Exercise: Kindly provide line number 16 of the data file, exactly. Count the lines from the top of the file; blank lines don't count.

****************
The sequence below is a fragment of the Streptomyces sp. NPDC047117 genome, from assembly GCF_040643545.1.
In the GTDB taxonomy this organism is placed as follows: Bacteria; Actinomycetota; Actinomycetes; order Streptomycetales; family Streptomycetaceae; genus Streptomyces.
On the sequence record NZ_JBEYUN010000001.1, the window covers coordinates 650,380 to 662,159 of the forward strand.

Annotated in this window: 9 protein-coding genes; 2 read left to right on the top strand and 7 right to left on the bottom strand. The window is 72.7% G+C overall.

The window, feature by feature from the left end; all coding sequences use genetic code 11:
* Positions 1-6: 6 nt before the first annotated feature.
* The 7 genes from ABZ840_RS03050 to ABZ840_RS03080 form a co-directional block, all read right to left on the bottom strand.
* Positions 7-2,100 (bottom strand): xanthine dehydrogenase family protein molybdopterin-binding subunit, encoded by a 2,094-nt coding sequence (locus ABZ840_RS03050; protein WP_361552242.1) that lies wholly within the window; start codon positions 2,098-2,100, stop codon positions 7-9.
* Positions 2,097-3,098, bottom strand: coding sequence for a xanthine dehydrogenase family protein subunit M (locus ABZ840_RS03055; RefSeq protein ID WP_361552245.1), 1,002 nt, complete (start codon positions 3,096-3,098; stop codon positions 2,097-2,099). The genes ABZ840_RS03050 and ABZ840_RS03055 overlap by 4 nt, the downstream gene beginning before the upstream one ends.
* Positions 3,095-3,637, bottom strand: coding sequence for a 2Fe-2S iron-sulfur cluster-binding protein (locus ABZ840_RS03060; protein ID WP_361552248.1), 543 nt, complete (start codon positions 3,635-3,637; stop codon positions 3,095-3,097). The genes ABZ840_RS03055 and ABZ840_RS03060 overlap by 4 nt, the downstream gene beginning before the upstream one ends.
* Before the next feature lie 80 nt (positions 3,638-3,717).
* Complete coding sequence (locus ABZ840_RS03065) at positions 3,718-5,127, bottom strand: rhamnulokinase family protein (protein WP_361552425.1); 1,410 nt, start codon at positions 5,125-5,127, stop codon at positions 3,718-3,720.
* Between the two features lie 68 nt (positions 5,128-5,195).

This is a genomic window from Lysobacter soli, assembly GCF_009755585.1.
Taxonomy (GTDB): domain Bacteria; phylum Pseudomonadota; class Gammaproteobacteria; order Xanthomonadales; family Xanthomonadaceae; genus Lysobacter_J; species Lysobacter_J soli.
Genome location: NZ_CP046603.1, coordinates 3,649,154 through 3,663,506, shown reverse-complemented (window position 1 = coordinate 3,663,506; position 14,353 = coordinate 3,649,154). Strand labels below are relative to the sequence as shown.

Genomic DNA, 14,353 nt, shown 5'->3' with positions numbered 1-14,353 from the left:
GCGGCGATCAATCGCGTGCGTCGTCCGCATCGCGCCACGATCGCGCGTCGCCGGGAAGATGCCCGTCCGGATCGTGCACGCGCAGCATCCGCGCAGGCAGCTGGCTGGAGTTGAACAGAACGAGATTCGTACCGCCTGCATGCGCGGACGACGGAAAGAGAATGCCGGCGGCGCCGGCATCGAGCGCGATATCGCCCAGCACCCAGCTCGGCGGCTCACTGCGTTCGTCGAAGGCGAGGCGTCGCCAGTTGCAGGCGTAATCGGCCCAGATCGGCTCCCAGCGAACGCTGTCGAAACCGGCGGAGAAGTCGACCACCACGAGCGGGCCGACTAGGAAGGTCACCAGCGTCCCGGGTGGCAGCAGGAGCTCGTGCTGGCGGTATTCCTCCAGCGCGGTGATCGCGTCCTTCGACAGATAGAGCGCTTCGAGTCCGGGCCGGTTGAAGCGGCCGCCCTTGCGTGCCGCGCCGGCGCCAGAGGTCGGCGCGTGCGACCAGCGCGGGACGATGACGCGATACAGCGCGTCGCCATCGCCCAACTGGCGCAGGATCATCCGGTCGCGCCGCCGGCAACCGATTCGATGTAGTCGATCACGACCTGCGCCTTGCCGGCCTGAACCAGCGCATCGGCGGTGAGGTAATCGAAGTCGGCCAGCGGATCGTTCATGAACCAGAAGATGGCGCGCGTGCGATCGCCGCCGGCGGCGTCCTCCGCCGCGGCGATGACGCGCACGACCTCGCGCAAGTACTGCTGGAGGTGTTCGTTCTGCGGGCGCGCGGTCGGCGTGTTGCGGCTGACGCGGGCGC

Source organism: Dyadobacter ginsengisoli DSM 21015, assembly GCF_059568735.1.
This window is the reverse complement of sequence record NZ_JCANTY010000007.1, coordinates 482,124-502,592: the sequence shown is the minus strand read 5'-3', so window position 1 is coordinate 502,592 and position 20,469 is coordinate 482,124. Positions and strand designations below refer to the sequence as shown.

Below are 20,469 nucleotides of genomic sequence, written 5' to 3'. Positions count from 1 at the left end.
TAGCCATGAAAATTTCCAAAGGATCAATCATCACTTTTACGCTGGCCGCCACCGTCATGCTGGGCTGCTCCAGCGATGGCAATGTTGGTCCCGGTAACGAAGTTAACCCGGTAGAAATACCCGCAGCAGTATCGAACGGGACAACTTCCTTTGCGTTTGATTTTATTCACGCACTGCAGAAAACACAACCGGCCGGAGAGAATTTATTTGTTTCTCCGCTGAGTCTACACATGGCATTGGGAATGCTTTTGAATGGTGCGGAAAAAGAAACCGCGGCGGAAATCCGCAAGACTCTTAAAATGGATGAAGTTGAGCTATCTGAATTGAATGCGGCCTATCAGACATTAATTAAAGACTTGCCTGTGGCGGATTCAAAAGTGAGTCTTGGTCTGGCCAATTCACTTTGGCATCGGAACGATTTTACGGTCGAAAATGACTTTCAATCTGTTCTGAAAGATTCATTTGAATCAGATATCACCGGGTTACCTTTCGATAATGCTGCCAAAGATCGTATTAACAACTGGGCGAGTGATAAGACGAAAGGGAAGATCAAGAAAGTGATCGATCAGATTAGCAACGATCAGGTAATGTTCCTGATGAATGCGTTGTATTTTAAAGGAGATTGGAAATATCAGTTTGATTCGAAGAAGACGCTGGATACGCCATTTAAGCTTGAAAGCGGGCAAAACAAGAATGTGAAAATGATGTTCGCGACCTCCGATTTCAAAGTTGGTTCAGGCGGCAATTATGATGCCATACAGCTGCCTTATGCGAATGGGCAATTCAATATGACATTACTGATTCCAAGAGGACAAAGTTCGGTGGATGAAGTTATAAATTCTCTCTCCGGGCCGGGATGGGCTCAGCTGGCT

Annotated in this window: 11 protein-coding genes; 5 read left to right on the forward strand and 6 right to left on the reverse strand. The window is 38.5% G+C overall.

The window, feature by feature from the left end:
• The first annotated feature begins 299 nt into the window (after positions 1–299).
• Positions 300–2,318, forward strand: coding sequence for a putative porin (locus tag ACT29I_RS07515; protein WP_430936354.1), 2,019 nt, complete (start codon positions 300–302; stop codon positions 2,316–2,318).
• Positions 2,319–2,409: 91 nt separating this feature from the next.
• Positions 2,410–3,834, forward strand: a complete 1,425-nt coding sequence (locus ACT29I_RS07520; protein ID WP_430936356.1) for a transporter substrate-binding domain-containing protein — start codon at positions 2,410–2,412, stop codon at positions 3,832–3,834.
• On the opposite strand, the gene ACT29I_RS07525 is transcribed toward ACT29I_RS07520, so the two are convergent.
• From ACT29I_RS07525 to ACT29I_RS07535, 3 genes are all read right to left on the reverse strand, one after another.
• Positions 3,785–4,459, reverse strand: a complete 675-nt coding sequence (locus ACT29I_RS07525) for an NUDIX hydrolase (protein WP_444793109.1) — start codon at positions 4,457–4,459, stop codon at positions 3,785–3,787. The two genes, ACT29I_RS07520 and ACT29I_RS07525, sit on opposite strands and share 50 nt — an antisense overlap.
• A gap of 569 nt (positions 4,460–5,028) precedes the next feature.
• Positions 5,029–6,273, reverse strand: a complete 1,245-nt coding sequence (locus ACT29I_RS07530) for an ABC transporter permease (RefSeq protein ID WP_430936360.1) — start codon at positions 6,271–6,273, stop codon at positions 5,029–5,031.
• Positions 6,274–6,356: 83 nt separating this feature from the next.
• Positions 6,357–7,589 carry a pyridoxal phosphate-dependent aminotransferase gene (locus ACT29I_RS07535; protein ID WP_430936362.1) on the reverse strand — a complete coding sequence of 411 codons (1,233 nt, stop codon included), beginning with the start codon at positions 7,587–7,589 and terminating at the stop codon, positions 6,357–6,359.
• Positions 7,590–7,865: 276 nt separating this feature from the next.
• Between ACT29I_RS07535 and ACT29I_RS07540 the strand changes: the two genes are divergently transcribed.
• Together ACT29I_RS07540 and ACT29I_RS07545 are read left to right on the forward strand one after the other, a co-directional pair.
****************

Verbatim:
Genome location: NZ_CP046603.1, coordinates 3,649,154 through 3,663,506, shown reverse-complemented (window position 1 = coordinate 3,663,506; position 14,353 = coordinate 3,649,154). Strand labels below are relative to the sequence as shown.